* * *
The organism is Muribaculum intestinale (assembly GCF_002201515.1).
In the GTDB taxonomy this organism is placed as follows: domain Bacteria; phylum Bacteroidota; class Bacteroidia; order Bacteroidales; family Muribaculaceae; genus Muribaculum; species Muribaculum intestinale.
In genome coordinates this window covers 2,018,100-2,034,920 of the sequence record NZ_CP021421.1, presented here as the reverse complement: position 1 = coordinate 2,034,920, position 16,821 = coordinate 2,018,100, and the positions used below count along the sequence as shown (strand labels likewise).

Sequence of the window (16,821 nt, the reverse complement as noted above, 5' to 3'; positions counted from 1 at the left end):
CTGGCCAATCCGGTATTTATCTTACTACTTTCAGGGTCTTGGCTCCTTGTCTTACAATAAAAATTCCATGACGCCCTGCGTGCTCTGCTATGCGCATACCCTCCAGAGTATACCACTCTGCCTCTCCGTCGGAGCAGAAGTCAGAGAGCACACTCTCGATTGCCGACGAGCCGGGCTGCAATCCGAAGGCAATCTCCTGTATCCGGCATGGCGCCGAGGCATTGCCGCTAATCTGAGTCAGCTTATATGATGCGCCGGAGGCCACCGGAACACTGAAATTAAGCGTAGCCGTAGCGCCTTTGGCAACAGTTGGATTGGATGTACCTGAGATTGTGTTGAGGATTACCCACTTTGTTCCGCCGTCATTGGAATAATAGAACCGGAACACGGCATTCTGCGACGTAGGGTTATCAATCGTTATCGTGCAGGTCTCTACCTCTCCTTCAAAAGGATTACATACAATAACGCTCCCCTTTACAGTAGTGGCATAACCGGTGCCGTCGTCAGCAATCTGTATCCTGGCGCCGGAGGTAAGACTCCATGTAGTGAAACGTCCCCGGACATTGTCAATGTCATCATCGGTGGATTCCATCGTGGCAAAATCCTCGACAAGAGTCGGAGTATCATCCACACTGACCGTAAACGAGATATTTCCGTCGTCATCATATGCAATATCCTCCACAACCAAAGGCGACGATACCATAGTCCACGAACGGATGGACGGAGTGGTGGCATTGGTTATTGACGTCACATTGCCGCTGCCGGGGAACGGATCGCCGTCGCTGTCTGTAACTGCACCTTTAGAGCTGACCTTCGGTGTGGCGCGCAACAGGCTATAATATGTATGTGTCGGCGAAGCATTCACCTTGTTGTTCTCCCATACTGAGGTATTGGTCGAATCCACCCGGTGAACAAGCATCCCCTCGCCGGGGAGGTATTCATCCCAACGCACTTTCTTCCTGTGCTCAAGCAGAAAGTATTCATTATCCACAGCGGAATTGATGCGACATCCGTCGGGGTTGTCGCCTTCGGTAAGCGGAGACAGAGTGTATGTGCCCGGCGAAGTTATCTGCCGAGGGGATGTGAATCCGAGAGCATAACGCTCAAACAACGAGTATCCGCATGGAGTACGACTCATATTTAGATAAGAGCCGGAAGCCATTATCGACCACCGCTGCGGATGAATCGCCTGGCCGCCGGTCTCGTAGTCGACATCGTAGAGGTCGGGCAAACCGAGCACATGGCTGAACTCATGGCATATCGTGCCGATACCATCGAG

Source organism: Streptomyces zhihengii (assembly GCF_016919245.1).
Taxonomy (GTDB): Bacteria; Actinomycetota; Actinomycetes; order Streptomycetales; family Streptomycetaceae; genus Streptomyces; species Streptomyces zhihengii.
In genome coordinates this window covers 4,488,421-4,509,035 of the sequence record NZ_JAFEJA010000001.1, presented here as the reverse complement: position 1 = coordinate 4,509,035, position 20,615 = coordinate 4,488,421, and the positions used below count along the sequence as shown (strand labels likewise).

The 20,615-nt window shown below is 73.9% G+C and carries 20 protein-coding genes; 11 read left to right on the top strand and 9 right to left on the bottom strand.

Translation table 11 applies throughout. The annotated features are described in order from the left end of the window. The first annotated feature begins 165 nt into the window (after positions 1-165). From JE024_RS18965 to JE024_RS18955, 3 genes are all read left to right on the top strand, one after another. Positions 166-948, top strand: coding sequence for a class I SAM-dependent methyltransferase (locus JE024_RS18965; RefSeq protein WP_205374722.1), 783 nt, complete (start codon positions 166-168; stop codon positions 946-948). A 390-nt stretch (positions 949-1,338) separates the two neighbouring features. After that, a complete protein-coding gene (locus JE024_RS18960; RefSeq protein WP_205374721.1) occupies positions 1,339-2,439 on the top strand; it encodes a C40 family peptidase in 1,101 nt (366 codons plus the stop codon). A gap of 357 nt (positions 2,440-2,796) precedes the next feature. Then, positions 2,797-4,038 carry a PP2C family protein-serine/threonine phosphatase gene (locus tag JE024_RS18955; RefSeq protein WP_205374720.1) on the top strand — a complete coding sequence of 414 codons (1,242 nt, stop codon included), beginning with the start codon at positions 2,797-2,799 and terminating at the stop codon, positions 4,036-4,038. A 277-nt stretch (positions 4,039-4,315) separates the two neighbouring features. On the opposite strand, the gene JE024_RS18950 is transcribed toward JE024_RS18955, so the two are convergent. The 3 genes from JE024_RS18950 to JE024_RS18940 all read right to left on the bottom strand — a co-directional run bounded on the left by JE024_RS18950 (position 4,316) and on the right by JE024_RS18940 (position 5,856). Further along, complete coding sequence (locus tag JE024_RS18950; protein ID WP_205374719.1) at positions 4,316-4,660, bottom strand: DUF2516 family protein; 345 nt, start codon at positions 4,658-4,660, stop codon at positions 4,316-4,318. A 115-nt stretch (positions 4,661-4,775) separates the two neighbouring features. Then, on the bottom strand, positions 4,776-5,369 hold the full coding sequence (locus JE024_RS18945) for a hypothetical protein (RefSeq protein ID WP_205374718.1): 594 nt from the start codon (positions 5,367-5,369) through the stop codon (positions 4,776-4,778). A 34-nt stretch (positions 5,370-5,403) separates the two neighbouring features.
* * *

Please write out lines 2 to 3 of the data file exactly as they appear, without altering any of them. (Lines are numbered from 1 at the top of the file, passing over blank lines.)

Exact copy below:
In the GTDB taxonomy this organism is placed as follows: domain Bacteria; phylum Bacteroidota; class Bacteroidia; order Bacteroidales; family Muribaculaceae; genus Muribaculum; species Muribaculum intestinale.
In genome coordinates this window covers 2,018,100-2,034,920 of the sequence record NZ_CP021421.1, presented here as the reverse complement: position 1 = coordinate 2,034,920, position 16,821 = coordinate 2,018,100, and the positions used below count along the sequence as shown (strand labels likewise).